We can often feel like God is beyond our comprehension and reach – but each and every time we gather together for this meal of bread and wine, God is revealed to us. This meal of body and blood, broken open and poured out for us, restores us all to wholeness by connecting us with That which is forever whole and complete.
Preached on the Third Sunday of Easter. Edited.
Before I begin my sermon today I want to say some words in solidarity with my LGBTQ family in the United Methodist Church. This past week, the Judicial Council of that church ruled that the election of Bishop Karen Oliveto, who was the first openly lesbian bishop in that denomination, violated church law. Even though she was elected and called faithfully by the people she served, her sexual orientation and marriage to a woman deemed her “unfit” to be a bishop – because the UMC declares that homosexuality is incompatible with Christian teaching. That same council also affirmed in separate rulings that two different conferences of the UMC must abide by church law and inquire about the sexuality of candidates for ministry.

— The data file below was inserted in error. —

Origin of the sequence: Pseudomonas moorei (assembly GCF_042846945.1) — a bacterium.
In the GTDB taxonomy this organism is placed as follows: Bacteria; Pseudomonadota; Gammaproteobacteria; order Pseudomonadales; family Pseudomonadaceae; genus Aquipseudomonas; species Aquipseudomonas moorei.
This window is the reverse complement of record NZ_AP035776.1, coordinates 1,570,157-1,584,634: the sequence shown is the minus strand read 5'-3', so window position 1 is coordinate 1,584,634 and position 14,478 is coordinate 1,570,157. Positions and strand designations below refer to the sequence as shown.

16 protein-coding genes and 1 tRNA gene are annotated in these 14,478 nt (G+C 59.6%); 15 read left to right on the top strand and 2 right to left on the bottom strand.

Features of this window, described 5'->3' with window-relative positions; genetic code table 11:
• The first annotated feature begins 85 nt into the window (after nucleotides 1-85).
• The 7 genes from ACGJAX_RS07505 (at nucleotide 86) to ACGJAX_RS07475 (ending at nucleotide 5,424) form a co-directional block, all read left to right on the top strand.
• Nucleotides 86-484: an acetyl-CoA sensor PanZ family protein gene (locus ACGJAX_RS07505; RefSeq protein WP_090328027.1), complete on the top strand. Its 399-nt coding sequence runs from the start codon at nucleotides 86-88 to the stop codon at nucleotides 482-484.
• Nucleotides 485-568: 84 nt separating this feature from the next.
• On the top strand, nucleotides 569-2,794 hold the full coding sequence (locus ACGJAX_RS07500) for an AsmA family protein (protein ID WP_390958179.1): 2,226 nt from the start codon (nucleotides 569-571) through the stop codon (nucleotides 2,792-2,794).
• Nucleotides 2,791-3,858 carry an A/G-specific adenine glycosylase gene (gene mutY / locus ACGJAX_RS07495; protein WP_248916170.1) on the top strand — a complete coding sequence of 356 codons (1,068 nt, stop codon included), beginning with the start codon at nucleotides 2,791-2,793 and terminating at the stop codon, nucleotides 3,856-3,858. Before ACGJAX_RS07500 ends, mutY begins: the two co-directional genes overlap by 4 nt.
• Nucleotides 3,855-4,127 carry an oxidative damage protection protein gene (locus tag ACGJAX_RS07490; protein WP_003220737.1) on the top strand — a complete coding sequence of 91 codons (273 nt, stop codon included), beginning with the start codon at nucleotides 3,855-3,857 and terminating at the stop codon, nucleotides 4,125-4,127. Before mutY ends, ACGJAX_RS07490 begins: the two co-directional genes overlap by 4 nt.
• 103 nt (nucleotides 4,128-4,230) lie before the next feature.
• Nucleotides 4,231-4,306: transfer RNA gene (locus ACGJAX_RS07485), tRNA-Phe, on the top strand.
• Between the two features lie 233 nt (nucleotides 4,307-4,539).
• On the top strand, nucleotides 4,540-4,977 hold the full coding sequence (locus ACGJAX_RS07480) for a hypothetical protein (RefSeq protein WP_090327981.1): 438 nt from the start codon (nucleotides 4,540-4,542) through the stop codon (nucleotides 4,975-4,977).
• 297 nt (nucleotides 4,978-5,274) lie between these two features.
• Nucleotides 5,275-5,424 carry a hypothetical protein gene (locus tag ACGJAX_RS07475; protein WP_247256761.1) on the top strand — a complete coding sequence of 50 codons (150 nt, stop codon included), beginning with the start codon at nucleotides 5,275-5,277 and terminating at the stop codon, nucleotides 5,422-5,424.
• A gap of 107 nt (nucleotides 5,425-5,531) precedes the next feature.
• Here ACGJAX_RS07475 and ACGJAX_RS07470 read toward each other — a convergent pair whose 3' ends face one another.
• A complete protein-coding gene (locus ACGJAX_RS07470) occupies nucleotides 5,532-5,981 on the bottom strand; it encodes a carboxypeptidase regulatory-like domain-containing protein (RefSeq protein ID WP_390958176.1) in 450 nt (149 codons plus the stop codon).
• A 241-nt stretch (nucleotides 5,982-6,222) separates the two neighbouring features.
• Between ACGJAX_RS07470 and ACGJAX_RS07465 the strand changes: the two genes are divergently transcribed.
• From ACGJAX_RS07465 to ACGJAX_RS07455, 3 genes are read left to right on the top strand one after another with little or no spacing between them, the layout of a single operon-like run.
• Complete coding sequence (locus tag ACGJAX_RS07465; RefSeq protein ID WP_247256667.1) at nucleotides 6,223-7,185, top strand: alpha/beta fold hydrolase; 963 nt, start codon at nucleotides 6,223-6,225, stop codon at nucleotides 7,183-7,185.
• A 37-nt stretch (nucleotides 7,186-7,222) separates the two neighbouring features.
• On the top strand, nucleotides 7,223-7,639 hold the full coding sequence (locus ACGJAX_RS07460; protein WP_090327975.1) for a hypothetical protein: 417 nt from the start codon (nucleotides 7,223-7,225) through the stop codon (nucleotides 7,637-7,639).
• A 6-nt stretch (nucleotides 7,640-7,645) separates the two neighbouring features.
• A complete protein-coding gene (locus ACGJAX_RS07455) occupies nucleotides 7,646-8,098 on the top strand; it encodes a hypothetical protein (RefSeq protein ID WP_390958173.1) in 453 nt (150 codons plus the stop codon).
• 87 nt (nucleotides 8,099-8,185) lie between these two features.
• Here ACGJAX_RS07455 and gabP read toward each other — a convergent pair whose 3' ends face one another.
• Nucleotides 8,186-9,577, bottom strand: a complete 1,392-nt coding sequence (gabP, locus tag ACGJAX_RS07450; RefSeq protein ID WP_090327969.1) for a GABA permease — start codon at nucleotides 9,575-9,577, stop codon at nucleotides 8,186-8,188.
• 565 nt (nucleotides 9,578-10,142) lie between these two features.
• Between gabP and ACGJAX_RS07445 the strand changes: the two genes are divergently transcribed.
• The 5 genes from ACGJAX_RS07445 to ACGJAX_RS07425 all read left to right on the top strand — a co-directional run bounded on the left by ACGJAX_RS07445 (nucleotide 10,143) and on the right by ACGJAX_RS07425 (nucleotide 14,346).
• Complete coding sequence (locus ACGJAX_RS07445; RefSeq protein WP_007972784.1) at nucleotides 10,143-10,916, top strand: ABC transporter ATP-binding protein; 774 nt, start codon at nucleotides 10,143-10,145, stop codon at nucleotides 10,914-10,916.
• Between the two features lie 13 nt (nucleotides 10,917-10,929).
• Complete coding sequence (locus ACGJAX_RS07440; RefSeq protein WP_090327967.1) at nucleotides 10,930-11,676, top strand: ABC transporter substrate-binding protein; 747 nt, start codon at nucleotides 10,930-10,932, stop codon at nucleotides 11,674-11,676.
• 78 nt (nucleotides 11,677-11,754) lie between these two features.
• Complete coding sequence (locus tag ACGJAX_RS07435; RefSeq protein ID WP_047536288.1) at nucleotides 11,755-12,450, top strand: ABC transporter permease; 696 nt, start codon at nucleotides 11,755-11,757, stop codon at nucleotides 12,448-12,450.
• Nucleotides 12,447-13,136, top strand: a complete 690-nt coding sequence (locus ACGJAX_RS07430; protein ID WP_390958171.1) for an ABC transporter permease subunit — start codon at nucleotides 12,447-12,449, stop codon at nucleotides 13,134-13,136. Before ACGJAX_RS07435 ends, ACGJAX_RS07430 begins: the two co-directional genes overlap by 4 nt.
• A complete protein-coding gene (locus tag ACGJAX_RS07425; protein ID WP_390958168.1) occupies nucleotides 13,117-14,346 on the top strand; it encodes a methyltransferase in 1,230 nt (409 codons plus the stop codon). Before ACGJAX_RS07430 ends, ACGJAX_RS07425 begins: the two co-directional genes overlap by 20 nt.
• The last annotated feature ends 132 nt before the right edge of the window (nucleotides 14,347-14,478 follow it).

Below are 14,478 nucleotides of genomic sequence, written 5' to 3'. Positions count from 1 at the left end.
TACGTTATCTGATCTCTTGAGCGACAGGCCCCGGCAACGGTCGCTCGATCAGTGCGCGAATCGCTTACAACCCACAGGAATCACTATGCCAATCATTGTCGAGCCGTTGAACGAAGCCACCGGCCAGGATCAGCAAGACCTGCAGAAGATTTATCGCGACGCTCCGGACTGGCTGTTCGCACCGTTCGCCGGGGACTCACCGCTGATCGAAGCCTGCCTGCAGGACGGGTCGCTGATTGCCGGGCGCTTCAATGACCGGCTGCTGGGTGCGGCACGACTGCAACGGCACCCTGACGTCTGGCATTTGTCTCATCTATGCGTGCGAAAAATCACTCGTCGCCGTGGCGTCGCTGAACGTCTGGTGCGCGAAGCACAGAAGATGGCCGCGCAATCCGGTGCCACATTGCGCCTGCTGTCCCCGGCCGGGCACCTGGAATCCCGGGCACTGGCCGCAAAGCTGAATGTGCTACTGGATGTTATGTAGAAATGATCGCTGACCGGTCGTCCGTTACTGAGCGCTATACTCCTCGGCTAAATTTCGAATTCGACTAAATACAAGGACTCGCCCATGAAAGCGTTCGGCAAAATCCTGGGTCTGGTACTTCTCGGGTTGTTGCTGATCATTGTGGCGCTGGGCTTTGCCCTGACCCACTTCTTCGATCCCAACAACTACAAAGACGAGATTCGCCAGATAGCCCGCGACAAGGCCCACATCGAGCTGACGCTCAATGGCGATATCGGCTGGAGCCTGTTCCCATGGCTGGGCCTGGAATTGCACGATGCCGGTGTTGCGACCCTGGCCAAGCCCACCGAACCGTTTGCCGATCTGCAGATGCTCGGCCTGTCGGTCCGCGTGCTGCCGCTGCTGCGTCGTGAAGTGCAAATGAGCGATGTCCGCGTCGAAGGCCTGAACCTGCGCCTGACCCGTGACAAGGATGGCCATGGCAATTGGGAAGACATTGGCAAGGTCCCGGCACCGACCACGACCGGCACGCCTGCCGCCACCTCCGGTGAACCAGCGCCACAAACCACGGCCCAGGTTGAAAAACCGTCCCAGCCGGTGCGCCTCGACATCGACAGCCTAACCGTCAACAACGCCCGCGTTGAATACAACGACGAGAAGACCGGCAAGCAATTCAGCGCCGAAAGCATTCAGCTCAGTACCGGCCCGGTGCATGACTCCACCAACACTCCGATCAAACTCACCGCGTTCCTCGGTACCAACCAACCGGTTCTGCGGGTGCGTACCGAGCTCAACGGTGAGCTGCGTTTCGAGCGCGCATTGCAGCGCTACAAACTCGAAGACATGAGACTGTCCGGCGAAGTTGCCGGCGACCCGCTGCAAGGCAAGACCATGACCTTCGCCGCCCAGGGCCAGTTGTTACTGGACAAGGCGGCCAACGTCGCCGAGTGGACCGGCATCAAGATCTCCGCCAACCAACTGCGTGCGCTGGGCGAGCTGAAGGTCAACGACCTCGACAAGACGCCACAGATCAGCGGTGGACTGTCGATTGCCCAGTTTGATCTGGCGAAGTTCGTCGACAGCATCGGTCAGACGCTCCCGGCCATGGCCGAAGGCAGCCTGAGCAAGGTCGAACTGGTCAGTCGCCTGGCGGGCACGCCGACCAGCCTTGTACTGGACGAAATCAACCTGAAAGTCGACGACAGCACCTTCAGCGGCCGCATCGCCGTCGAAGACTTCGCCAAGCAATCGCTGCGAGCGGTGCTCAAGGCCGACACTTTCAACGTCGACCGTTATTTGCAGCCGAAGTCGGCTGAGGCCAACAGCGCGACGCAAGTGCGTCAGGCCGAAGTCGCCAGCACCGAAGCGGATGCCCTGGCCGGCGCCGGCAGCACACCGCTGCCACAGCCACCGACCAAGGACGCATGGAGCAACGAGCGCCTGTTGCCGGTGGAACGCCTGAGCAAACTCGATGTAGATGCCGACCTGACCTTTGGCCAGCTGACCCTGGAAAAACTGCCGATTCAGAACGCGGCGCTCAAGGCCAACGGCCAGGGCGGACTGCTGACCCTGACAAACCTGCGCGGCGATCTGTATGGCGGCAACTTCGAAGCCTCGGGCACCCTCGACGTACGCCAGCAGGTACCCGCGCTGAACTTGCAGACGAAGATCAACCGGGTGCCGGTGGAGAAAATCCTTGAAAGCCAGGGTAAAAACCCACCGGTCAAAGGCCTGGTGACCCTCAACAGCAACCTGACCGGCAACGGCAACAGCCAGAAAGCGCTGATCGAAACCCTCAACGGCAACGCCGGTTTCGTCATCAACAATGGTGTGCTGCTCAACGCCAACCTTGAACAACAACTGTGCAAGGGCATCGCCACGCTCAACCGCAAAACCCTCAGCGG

Continue reading “On the Road”
The significance of me coming back to church during the Lenten season is not lost on me (I hope); this is a time when Christians all over the world turn their focus inward, to examine the blockages in their hearts that prevent them from fully dedicating themselves to Christ. It’s been a very deep and purifying season for me, and I feel made anew in Jesus.
Lent is now officially over, and the Lord is risen (he is risen indeed, alleluia!), but I wanted to offer some reflections on praying and living through my first Holy Week in 10 years.
Continue reading “The Holiest of Weeks, Revisited”